Saturday, December 20, 2008
Here on this snowy Vermont Saturday morning I'm thinking about Indra's Net. The story of Indra's Net seems to be showing up in my life in many surprising and not so surprising ways. Gifts of spirit and kindness received this season, words chosen for a dying friend, joy felt when laughing with loved ones, a nod and smile from a frenzied stranger shopping for those last holiday items...
Indra's Net is about connection. I'm drawn to connection despite how profoundly I am also drawn to solitude. Perhaps that is why I am often clumsy and imperfect in my attempts to create it or respond to the invitation of it. Yet despite my stumbling, opportunities for connection continue to come in countless ways each day and are found at every intersection like the gems in Indra's Net.
The story of Indra's net is found in the Avatamsaka Sutra. This Sutra is one of the most influential Mahayana Sutras of East Asian Buddhism. The text describes a cosmos of infinite realms upon realms, mutually containing each other. Here is a brief translation:
FAR AWAY IN THE HEAVENLY ABODE OF THE GREAT GOD INDRA, THERE IS A WONDERFUL NET WHICH HAS BEEN HUNG BY SOME CUNNING ARTIFICER IN SUCH A MANNER THAT IT STRETCHES OUT INDEFINITELY IN ALL DIRECTIONS. IN ACCORDANCE WITH THE EXTRAVAGANT TASTES OF DEITIES, THE ARTIFICER HAS HUNG A SINGLE GLITTERING JEWEL AT THE NET'S EVERY NODE, AND SINCE THE NET ITSELF IS INFINITE IN DIMENSION, THE JEWELS ARE INFINITE IN NUMBER. THERE HANG THE JEWELS, GLITTERING LIKE STARS OF THE FIRST MAGNITUDE, A WONDERFUL SIGHT TO BEHOLD. IF WE NOW ARBITRARILY SELECT ONE OF THESE JEWELS FOR INSPECTION AND LOOK CLOSELY AT IT, WE WILL DISCOVER THAT IN ITS POLISHED SURFACE THERE ARE REFLECTED ALL THE OTHER JEWELS IN THE NET, INFINITE IN NUMBER. NOT ONLY THAT, BUT EACH OF THE JEWELS REFLECTED IN THIS ONE JEWEL IS ALSO REFLECTING ALL THE OTHER JEWELS, SO THAT THE PROCESS OF REFLECTION IS INFINITE
THE AVATAMSAKA SUTRA FRANCIS H. COOK: HUA-YEN BUDDHISM : THE JEWEL NET OF INDRA 1977
Maybe this sutra has such meaning for me because of the particular metaphor used. Jewelry making for me is so many things...Sometimes it takes forever to complete a piece simply because I'm in such wonder at a single gemstone mined from the Earth and miraculously here, in the palm of my hand. I feel such profound connection to the organic roots of each stone...I think that's why I prefer stones that are a bit more rough-cut, and irregular rather than a more uniform and finely polished bead. For me the latter feels too far away from the Earth...too removed.
Perhaps the promise of a more quiet season may contribute to the quiet nature of these peace and transcendence that my Snowy-Buddha's face inspires prompts these thoughts. Anyway, I am grateful for connection and solitude. Today.
Sunday, November 23, 2008
Yet another season has passed since my last post...But I think I have a system. I seem to be a "Seasonal Post-er". Not sure if that's a disorder or what, but looks like a personal trend and seems to work.
I've added many new items to my shop lately and most recently are holiday themed pieces. I recently found these amazing rough-cut, irregularly faceted Ruby slab/nuggets that I really love. I love beads that are rough-cut, unpolished and irregularly faceted and these are a standout. The Citrine used in the Ruby Citrine necklace was a great find as well - thick, roughly faceted with many inclusions.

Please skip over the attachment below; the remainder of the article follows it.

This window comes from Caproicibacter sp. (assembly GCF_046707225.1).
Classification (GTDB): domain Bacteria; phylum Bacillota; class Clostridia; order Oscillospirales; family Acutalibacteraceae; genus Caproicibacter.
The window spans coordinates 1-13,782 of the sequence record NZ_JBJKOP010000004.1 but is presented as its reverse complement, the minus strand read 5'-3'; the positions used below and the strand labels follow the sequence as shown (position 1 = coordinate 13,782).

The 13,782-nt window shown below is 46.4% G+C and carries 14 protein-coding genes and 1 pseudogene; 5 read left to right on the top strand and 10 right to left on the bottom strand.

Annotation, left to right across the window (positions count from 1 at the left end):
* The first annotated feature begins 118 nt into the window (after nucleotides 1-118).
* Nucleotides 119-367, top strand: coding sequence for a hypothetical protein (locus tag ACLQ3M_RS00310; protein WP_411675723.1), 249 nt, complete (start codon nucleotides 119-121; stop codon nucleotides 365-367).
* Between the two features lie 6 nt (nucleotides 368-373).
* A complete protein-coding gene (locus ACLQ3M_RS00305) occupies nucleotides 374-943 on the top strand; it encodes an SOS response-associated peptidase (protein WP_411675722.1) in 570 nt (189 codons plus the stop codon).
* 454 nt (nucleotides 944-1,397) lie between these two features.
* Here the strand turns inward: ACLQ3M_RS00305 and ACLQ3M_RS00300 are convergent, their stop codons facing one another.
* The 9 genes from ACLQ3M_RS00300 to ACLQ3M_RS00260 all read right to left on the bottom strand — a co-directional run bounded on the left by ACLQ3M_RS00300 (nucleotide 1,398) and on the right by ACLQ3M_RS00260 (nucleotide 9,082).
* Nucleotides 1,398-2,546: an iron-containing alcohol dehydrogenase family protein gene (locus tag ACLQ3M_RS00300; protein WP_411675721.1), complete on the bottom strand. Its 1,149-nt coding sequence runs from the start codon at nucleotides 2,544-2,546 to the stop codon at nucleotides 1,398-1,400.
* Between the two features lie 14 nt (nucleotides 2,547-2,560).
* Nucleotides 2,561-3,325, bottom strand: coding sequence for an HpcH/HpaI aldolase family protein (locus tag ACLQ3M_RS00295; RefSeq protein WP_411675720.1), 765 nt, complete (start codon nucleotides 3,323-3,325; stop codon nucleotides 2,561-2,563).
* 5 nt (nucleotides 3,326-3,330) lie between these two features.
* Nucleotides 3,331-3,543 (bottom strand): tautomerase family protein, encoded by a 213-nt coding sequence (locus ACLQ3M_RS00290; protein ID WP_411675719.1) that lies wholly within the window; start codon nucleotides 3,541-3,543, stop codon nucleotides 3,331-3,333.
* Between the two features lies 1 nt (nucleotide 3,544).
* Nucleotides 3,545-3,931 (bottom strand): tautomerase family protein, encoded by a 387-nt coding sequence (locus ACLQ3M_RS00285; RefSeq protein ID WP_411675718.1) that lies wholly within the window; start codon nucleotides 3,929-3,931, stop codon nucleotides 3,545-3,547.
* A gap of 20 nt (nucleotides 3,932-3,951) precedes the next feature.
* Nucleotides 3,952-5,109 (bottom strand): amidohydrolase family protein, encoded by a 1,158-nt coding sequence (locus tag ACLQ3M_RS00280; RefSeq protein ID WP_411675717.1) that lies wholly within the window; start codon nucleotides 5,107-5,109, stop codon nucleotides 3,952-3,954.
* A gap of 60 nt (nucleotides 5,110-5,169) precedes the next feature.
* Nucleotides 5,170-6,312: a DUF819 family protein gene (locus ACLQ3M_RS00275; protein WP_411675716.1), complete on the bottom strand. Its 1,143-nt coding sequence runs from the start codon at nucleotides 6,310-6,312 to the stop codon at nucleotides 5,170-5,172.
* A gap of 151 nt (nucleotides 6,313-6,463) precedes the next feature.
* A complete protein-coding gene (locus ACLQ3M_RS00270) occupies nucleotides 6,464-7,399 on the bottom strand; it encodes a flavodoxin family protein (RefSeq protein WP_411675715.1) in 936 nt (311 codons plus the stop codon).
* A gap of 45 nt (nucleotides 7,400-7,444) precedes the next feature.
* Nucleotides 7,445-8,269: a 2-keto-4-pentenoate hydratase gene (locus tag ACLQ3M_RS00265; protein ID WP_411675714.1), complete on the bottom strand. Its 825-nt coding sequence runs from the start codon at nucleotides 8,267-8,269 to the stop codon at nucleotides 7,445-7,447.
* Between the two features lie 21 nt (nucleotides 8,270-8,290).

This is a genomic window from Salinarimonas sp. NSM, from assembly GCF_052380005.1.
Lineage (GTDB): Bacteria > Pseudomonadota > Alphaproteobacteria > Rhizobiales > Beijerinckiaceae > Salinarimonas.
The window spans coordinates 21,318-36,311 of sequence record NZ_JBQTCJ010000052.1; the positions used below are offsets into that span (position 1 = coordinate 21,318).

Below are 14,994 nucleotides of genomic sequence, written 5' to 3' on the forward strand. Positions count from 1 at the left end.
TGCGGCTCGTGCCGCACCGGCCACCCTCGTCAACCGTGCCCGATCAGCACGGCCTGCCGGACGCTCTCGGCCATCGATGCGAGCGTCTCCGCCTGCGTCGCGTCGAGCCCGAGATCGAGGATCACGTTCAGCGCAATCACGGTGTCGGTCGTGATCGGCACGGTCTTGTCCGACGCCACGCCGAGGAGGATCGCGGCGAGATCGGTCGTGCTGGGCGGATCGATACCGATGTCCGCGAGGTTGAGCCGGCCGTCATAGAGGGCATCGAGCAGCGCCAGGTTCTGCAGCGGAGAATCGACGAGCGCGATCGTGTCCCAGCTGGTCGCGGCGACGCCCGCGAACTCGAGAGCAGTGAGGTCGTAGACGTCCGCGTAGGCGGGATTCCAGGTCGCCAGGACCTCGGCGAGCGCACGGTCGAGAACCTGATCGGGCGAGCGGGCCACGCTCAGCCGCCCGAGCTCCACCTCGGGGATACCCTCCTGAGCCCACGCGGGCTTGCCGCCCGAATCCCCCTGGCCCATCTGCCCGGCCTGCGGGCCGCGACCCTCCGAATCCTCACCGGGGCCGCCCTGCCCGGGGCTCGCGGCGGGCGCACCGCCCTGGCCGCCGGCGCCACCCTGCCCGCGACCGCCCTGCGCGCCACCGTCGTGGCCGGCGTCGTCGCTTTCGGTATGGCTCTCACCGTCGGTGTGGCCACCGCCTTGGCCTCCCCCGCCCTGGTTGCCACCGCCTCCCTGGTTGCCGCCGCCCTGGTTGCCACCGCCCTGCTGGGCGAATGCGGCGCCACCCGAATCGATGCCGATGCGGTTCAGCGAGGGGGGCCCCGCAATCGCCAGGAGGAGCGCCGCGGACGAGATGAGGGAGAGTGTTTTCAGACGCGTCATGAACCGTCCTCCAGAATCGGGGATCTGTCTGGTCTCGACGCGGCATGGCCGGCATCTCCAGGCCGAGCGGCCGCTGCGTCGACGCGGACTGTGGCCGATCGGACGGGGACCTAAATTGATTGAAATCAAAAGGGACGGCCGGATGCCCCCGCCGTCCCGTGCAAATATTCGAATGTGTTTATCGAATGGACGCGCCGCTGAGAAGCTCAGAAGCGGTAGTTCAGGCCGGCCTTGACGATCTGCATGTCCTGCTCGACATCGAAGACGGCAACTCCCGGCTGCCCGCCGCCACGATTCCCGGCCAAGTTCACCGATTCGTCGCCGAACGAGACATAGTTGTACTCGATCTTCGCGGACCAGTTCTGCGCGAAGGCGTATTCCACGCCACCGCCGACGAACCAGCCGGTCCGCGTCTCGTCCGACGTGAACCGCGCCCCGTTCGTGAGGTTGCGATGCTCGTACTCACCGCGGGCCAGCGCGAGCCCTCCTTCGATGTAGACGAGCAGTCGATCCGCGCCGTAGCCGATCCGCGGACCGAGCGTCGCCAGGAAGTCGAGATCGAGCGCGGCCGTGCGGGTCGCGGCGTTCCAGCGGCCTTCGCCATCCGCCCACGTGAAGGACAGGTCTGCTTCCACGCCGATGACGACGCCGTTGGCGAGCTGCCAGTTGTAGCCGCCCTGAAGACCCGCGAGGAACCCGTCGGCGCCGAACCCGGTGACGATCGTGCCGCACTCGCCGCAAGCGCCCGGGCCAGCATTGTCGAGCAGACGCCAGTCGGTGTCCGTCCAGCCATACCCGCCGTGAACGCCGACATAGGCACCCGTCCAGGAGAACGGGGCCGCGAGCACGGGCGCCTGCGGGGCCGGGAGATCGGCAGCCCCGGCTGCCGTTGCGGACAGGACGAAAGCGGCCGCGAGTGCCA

The Amethyst is another great example of what I'm drawn to - the nuggets are rough, stone faceting is irregular and one bead is unlike the next. They look great with the more uniform Chalcedony square.
There. I've met my seasonal requirement. Such a recalcitrant blogger...
See you in the Spring.
Monday, September 22, 2008
So here's my every-other season entry. I will try to be better about it...Maybe even bump my stats up to monthly but don't want to get ahead of myself.
Been busy creating and here are some pics of my new favorites. I've discovered and quickly fallen in love with Calcite. It is most commonly in tones of yellow and ranges from light pale yellow to deep amber hues. It has a buttery and creamy look and feel to it - a bit waxy seeming in fact. Often tempted to take a bite out of it but luckily, resisted.
Looking at these photos, these pieces are clearly Summer-Inspired!! I created them when Fall seemed pretty far away, and here it is nipping at my heels. The oranges warm me up a bit, just looking at them...
Saturday, April 12, 2008
I thought I'd mention that I've been drawn to some really lovely beads taken from old Tibetan Prayer Malas. I think my interest in them has much to do with the extent to which Tibet has been on my mind and in my heart of late. Seems as though all manner of things are stirring up for Tibetan people and as is often the case, that "stirring" is bringing things to a high, chaotic pitch. My hope is that the truth of Tibet's story not become distorted in the midst of the high passion and energy that's getting expressed. Those who "stir things up" are often discredited for their "stirring". Anyway...
Back to the beads. These beads are exquisite and come in very different styles, shapes and materials. I am most attracted to the yak bone beads that feature metal or gem chip inlay. I'm posting shots of the items I have in my shop that integrate these great beads.